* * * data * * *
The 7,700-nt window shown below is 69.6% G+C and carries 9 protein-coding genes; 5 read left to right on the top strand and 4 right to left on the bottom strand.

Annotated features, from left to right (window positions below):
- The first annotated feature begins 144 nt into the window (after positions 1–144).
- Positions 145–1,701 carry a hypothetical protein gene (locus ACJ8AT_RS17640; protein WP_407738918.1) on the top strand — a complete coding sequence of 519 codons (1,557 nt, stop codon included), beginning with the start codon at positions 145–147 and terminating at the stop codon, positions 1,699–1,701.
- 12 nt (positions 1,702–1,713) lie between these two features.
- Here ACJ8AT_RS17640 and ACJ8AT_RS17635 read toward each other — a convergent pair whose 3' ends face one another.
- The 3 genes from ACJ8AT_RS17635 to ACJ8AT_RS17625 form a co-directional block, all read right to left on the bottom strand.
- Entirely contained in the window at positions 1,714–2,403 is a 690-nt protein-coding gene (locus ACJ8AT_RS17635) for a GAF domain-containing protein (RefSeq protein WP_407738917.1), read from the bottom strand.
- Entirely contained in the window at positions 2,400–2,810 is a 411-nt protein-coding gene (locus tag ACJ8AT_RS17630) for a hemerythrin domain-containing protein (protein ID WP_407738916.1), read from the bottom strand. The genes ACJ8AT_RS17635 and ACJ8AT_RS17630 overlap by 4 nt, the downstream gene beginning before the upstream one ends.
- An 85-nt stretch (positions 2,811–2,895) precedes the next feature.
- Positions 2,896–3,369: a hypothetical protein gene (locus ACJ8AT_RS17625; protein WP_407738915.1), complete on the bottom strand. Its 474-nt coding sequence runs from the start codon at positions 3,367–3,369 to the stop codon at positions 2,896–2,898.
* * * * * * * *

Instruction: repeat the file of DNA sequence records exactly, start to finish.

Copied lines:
The 7,700-nt window shown below is 69.6% G+C and carries 9 protein-coding genes; 5 read left to right on the top strand and 4 right to left on the bottom strand.

Annotated features, from left to right (window positions below):
- The first annotated feature begins 144 nt into the window (after positions 1–144).
- Positions 145–1,701 carry a hypothetical protein gene (locus ACJ8AT_RS17640; protein WP_407738918.1) on the top strand — a complete coding sequence of 519 codons (1,557 nt, stop codon included), beginning with the start codon at positions 145–147 and terminating at the stop codon, positions 1,699–1,701.
- 12 nt (positions 1,702–1,713) lie between these two features.
- Here ACJ8AT_RS17640 and ACJ8AT_RS17635 read toward each other — a convergent pair whose 3' ends face one another.
- The 3 genes from ACJ8AT_RS17635 to ACJ8AT_RS17625 form a co-directional block, all read right to left on the bottom strand.
- Entirely contained in the window at positions 1,714–2,403 is a 690-nt protein-coding gene (locus ACJ8AT_RS17635) for a GAF domain-containing protein (RefSeq protein WP_407738917.1), read from the bottom strand.
- Entirely contained in the window at positions 2,400–2,810 is a 411-nt protein-coding gene (locus tag ACJ8AT_RS17630) for a hemerythrin domain-containing protein (protein ID WP_407738916.1), read from the bottom strand. The genes ACJ8AT_RS17635 and ACJ8AT_RS17630 overlap by 4 nt, the downstream gene beginning before the upstream one ends.
- An 85-nt stretch (positions 2,811–2,895) precedes the next feature.
- Positions 2,896–3,369: a hypothetical protein gene (locus ACJ8AT_RS17625; protein WP_407738915.1), complete on the bottom strand. Its 474-nt coding sequence runs from the start codon at positions 3,367–3,369 to the stop codon at positions 2,896–2,898.